Colloquium: Professor Olúfẹ́mi O. Táíwò

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O. Taiwo
October 23, 2020
4:30PM - 6:30PM
Location
Zoom event. Details to follow

Date Range
Add to Calendar 2020-10-23 16:30:00 2020-10-23 18:30:00 Colloquium: Professor Olúfẹ́mi O. Táíwò "On Material Security" In Quarto de Despejo, Carolina Maria de Jesus, the first Afro-Brazilian woman to write a best-selling novel in Brazil, describes the realities of slum poverty as  as "slavery",,which she ties specifically to hunger and other forms of material insecurity. Characterizing the difference between de Jesus and Berlin comes down to a subtle difference in subject matter: while the kind of distinction luminary figures in contemporary philosophy like Isaiah Berlin make (between "negative" and "positive" freedom) focus on the political and ethical subject herself for determining freedom's presence or absence, de Jesus prefers to focus on the circumstances in which the subject finds herself.  I take de Jesus’ thought about freedom to be in good company with a wider history of a particular genre of philosophical thought known as “materialism”. In this talk, I argue that materialists have good reason to take security as seriously as de Jesus does: especially those aspects of social and economic life that concern our basic needs - material securit Olúfẹ́mi O. Táíwò  is an Assistant Professor of Philosophy at Georgetown University. Please note this talk starts at 4:30 p.m. Zoom event. Details to follow Department of Philosophy philosophy@osu.edu America/New_York public
Description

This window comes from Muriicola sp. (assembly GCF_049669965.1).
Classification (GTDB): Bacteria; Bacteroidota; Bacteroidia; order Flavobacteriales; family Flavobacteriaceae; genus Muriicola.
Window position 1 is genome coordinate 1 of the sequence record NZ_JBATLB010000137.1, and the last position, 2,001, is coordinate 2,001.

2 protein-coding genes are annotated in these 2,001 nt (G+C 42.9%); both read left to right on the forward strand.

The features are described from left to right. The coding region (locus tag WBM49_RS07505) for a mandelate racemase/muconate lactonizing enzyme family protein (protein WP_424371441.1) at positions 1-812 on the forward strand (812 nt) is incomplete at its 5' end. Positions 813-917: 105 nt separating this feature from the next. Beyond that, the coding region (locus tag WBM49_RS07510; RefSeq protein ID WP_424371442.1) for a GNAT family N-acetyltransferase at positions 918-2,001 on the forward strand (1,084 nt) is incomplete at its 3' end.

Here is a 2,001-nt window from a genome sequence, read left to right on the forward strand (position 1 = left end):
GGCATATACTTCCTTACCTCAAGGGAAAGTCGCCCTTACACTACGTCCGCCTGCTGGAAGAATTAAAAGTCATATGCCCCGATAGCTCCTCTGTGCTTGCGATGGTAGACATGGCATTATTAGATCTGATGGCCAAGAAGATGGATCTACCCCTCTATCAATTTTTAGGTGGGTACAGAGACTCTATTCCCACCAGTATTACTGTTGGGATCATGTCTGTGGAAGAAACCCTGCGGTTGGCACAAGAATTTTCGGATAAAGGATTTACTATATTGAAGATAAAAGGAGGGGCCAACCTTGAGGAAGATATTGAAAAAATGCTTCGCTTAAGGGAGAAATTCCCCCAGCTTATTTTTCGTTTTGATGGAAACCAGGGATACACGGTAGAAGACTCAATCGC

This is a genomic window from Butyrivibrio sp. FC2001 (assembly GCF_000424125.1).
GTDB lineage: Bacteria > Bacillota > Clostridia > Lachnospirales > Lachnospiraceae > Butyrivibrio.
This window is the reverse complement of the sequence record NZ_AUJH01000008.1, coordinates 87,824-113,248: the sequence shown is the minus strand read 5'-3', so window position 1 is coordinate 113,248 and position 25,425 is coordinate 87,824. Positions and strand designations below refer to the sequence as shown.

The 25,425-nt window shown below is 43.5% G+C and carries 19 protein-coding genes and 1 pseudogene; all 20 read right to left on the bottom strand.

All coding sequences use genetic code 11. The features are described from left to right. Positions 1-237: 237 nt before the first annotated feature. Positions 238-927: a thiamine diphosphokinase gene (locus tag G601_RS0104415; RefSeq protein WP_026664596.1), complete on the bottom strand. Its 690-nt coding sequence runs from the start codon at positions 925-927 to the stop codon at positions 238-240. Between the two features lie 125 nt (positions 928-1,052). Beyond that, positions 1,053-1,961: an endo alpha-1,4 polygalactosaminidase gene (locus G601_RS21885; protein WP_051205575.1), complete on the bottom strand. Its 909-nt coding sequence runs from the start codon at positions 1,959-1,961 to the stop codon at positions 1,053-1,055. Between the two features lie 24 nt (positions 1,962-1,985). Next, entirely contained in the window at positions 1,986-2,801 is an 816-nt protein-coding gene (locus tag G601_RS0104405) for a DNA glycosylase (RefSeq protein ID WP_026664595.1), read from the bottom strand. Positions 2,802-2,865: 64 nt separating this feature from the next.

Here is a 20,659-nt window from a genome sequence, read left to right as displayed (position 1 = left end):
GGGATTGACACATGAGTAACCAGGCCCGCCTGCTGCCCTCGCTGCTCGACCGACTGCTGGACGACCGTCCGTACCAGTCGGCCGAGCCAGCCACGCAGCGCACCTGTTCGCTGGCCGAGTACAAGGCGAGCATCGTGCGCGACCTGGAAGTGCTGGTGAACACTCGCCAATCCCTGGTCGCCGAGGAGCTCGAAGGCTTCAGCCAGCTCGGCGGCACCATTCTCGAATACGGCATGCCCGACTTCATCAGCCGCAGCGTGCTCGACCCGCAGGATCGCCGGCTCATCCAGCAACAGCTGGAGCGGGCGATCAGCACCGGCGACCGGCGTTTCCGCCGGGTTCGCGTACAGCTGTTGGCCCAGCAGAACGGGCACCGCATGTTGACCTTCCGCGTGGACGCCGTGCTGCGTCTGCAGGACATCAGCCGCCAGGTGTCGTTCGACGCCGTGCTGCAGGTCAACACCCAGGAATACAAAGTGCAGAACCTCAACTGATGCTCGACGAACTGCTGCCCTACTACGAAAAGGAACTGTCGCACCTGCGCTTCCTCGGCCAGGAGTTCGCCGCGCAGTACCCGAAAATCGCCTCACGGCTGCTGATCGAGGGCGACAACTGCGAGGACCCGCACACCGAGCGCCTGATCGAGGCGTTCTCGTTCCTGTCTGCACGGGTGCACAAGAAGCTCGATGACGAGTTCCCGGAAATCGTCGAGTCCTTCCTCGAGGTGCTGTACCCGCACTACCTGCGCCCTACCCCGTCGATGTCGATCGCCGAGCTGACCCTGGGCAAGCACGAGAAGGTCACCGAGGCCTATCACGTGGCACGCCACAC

"On Material Security"

In Quarto de Despejo, Carolina Maria de Jesus, the first Afro-Brazilian woman to write a best-selling novel in Brazil, describes the realities of slum poverty as  as "slavery",,which she ties specifically to hunger and other forms of material insecurity. Characterizing the difference between de Jesus and Berlin comes down to a subtle difference in subject matter: while the kind of distinction luminary figures in contemporary philosophy like Isaiah Berlin make (between "negative" and "positive" freedom) focus on the political and ethical subject herself for determining freedom's presence or absence, de Jesus prefers to focus on the circumstances in which the subject finds herself.  I take de Jesus’ thought about freedom to be in good company with a wider history of a particular genre of philosophical thought known as “materialism”. In this talk, I argue that materialists have good reason to take security as seriously as de Jesus does: especially those aspects of social and economic life that concern our basic needs - material securit

Olúfẹ́mi O. Táíwò  is an Assistant Professor of Philosophy at Georgetown University.

Please note this talk starts at 4:30 p.m.